With that said, here is what we see grammatically when we bunch all the plurals together and the singular construction together: 

   The verse best reads 

       “Repent (all of you, plural) … for the forgiveness of your sins, and you (all,
       plural) shall receive the gift of the Holy Spirit then let each of you (singular)
       be baptized in the name of Jesus Christ." 

   Alford writes: “Repentance, accompanied by faith in the forgiveness of sins in Christ, would be the receiving of the gift of the Holy Spirit, followed by the outward ritual of water baptism.” Water baptism is not the cause of salvation, it is only the sign of salvation and the cleansing work of the Spirit symbolized by water. 

   The BKC (Bible Knowledge Commentary) says, “The verb makes a distinction between singular and plural verbs and nouns. The verb ‘repent’ is plural and so is the pronoun ‘your’ in the clause ‘so that your sins may be forgiven,’ literally, ‘unto the remission of your sins.’ The imperative ‘be baptized’ is singular, setting it off from the rest of the sentence.” Thus personal water baptism follows after all the other issues in the verse have been accomplished by faith. The Jews never considered water as necessary for redemption. This is something that is the creation of “church theology” divorced from the background from whence it came!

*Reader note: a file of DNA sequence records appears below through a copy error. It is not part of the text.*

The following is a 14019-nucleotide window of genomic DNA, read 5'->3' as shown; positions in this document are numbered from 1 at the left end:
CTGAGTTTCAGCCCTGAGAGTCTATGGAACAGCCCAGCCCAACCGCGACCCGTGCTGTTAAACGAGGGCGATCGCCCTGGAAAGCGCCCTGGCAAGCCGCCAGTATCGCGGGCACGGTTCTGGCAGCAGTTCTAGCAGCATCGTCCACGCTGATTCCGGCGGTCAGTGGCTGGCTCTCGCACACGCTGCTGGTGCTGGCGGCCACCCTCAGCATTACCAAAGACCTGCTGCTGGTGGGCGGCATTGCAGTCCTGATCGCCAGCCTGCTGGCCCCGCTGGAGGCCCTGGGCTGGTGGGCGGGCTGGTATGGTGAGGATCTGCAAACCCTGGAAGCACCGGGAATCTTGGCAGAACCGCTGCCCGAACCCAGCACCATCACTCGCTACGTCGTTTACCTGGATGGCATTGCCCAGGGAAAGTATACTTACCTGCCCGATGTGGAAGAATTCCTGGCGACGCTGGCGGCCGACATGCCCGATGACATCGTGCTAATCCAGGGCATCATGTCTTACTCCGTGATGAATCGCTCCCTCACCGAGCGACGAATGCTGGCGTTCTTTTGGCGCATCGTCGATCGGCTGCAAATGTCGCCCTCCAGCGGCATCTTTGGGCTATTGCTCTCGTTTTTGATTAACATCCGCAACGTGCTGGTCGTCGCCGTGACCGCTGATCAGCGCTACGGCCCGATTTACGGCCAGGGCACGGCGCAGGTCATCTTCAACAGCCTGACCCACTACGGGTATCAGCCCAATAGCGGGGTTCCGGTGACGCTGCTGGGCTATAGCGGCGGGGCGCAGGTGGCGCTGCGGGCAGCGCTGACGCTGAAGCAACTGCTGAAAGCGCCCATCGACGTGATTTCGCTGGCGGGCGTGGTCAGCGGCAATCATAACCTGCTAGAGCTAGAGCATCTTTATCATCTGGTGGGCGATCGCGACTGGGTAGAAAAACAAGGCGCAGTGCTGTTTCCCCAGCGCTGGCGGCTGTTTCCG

It is easy when we study the Bible in the original grammar in which the Holy Spirit gave to us God’s Word! 

   Thanks for asking,

   Dr. Mal Couch

Monday, January 9, 2006

Do Dispensationalists Focus Too Much on Prophecy?

Dr, Couch, dispensationalists seem to focus more on prophecy than on practical living. How do you answer? 
    Dispensationalists seem to focus more on prophecy than on practical living. How do you answer? 

    We dispensationalists focus on prophecy because the Covenant guys do not, and probably over fifty percent of Scripture is prophetic! With you question I could not help but think of a statement by John Gregory, written in 1886, from his book The Seven Laws of Teaching. He wrote: